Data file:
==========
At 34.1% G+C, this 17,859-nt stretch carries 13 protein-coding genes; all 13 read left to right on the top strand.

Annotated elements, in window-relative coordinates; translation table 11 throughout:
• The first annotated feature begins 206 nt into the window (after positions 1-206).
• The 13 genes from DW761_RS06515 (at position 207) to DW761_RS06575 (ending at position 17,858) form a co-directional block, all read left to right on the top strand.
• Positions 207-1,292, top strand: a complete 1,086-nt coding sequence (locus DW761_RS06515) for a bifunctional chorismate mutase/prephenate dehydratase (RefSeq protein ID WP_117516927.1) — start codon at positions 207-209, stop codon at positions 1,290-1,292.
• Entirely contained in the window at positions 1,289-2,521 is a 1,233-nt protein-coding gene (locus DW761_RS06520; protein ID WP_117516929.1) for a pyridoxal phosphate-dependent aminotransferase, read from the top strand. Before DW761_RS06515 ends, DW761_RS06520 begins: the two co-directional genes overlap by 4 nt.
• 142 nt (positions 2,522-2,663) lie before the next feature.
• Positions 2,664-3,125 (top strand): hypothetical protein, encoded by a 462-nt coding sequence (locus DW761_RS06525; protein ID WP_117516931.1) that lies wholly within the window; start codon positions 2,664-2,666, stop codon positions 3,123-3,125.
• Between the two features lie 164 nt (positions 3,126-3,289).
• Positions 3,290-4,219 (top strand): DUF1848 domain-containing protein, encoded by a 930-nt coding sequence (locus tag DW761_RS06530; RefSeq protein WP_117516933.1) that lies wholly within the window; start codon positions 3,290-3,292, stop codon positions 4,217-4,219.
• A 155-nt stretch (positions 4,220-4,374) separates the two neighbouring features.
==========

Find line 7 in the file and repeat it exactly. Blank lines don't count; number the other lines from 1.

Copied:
• 142 nt (positions 2,522-2,663) lie before the next feature.